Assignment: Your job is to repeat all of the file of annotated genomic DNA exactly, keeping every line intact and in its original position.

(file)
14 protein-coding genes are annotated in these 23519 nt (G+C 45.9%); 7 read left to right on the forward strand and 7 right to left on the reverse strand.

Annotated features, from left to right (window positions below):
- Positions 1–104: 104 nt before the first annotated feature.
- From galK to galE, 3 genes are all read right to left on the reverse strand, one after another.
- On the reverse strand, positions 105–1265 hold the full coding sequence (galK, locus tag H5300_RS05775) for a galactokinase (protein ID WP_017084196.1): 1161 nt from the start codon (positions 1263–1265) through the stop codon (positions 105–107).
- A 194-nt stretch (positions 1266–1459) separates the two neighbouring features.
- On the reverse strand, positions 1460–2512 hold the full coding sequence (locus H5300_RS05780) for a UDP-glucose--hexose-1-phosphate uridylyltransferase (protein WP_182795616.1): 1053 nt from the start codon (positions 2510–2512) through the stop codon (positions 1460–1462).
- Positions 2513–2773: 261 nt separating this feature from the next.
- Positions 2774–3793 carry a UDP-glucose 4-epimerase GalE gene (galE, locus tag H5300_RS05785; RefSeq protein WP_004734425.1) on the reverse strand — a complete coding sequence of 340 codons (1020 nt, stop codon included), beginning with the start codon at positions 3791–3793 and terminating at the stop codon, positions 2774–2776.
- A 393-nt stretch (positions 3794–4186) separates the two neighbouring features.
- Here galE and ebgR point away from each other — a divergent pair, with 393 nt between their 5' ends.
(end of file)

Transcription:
14 protein-coding genes are annotated in these 23519 nt (G+C 45.9%); 7 read left to right on the forward strand and 7 right to left on the reverse strand.

Annotated features, from left to right (window positions below):
- Positions 1–104: 104 nt before the first annotated feature.
- From galK to galE, 3 genes are all read right to left on the reverse strand, one after another.
- On the reverse strand, positions 105–1265 hold the full coding sequence (galK, locus tag H5300_RS05775) for a galactokinase (protein ID WP_017084196.1): 1161 nt from the start codon (positions 1263–1265) through the stop codon (positions 105–107).
- A 194-nt stretch (positions 1266–1459) separates the two neighbouring features.
- On the reverse strand, positions 1460–2512 hold the full coding sequence (locus H5300_RS05780) for a UDP-glucose--hexose-1-phosphate uridylyltransferase (protein WP_182795616.1): 1053 nt from the start codon (positions 2510–2512) through the stop codon (positions 1460–1462).
- Positions 2513–2773: 261 nt separating this feature from the next.
- Positions 2774–3793 carry a UDP-glucose 4-epimerase GalE gene (galE, locus tag H5300_RS05785; RefSeq protein WP_004734425.1) on the reverse strand — a complete coding sequence of 340 codons (1020 nt, stop codon included), beginning with the start codon at positions 3791–3793 and terminating at the stop codon, positions 2774–2776.
- A 393-nt stretch (positions 3794–4186) separates the two neighbouring features.
- Here galE and ebgR point away from each other — a divergent pair, with 393 nt between their 5' ends.